9. Halloween Waffles p 144 This recipe intrigued me. Along with the usual flour, butter, eggs, baking powder, it includes raw, grated acorn squash, diced apple, chopped pecans and yellow cornmeal. They are sweetened with maple syrup and the only other liquid is apple cider - no dairy. I found them rather heavy and too sweet for my taste. Kind of like eating an apple muffin. I used a fairly coarsely ground cornmeal (the same I've used in other waffles) and since there was no resting time, some of it was unpleasantly hard. This was improved somewhat in the leftovers that I froze and reheated in the CSO. Dorie suggests topping with maple syrup or applesauce or as a main course with a chunk of sharp cheese and a side of a lightly dressed green vegetable. I went with a lightly dressed salad of frisée, sliced apple, Gorgonzola, toasted walnuts and speck. I don't think I will make these again but if I did, I'd use a finer cornmeal and skip or reduce the maple syrup. The apple is to be cut in small dice, I think I'd just grate it the same size as the squash and I'd probably use a different squash as acorn squash are a pain in the butt to peel. The batter shows how much squash and apple are in the mix, adding to the moistness of the waffles:
  10. blue_dolphin

    Lunch 2019

    The other half of the dough from this pizza became the Zucca Al Taglio: Butternut Squash with Crispy Sage and Taleggio from Vetri's Mastering Pizza. I'd happily eat my shoe if you served it covered in melty Taleggio but I thought this was a winner. As I did the other day, I worked with half the batch of dough and a quarter sheet pan and since this is the same batch of dough, it got an extra day of rest in the fridge but seemed none the worse for that. Love the crunch and chew of this crust!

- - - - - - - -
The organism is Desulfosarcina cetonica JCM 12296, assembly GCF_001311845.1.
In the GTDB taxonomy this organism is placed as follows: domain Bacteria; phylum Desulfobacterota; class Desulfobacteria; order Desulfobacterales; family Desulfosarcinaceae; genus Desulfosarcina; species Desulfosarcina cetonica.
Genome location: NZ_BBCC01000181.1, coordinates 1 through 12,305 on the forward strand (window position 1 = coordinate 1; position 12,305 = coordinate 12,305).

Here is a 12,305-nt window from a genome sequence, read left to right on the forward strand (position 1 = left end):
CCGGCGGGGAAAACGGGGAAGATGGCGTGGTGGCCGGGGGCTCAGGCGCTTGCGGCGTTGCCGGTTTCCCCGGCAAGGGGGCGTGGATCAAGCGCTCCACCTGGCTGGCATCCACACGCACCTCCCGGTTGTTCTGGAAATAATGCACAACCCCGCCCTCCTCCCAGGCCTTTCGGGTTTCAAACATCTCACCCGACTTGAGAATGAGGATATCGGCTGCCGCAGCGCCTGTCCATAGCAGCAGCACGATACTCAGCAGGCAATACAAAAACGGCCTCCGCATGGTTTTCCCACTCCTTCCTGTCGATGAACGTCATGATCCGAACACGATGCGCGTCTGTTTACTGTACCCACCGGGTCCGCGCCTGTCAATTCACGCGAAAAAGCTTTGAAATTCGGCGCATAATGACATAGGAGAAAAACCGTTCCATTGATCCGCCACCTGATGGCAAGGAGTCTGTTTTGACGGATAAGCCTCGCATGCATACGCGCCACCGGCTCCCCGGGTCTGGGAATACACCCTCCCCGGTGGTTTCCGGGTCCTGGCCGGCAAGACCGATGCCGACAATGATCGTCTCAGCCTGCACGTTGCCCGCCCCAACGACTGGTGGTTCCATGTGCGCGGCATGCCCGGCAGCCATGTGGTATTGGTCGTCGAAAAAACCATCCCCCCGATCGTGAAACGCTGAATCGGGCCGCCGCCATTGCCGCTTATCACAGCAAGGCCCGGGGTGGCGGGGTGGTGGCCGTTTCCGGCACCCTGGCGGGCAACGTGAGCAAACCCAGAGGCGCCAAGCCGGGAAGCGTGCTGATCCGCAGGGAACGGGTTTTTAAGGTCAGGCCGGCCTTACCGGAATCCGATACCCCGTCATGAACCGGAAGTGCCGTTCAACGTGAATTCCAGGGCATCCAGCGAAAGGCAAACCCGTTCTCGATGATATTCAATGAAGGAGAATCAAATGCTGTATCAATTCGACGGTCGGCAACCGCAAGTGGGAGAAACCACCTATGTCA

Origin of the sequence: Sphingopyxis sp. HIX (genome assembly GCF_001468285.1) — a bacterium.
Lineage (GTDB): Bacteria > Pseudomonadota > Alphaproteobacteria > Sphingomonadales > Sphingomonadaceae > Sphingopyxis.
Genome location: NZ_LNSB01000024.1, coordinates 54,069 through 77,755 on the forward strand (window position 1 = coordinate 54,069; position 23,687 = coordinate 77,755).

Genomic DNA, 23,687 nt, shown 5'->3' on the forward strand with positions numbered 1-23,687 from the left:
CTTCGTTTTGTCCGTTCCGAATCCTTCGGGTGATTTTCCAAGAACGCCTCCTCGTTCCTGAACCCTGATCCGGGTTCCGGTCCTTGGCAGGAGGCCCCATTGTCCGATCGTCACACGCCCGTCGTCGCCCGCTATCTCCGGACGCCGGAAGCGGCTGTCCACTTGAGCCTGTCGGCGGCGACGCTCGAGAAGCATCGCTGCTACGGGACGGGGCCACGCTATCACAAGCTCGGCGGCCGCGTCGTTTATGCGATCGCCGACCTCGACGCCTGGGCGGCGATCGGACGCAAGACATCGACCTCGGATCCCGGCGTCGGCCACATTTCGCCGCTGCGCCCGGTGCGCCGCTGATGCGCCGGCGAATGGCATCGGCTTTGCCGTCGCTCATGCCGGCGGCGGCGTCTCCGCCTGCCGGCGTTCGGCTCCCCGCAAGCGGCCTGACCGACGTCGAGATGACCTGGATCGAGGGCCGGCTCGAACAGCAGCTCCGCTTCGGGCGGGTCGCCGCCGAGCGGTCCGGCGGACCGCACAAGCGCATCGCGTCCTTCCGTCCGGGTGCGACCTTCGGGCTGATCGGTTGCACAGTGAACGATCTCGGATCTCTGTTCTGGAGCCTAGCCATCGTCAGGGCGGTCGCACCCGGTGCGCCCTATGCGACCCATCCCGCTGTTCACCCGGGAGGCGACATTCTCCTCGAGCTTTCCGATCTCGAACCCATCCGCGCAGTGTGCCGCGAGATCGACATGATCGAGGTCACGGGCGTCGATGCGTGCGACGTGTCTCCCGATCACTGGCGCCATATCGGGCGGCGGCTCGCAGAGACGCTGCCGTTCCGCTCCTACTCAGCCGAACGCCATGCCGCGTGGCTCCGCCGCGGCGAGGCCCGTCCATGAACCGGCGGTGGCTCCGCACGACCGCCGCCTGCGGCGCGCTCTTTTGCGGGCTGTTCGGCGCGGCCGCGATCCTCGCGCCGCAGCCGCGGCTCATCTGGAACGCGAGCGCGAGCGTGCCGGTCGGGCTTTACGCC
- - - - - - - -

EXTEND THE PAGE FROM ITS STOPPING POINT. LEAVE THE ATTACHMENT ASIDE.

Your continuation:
11. blue_dolphin

    Lunch 2019

    Thanks! Per the book, this dough gets a series of turns and folds and rests over the course of ~ 2 hrs at RT, then goes into the fridge O/N in the same bowl it was mixed in. After an hour or so to warm up, it's shaped gently and placed into the oiled baking sheet with no additional proofing time specified.
  12. blue_dolphin

    Lunch 2019

    Zola Al Taglio: Speck, Belgian Endive, Apples and Gorgonzola on the Al Taglio Dough at 80% Hydration from Marc Vetri's Mastering Pizza Loved the combination of textures and flavors in the topping but the slices of speck tended to drag the apples and Gorgonzola into my lap. The Belgian endive was thinly sliced, dressed with oil, vinegar, a little honey, S&P and layered on the dough before baking After baking: Underside of crust:
  13. I have cooked a bit from Season and enjoyed it. It reminds me of @Suvir Saran's American Masala in that both feature many Western recipes, given a twist with Indian flavors.
  14. I just went for the Kindle version of Julia Turshen's Now & Again: Go-To Recipes, Inspired Menus + Endless Ideas for Reinventing Leftovers @ $2.99 I see the Kindle version of Nik Sharma's Season: Big Flavors, Beautiful Food is also $2.99 The Kindle version of Joanne Chang's Flour, Too: Indispensable Recipes for the Cafe's Most Loved Sweets & Savories is the same price. Those three are at the same prices on both Amazon.com and Amazon.ca
  15. blue_dolphin

    Breakfast 2019

    It was really good. The airport in Burlington VT has a branch of a local restaurant, The Skinny Pancake, known for their crêpes. They cook everything to order, very much worth the modest wait!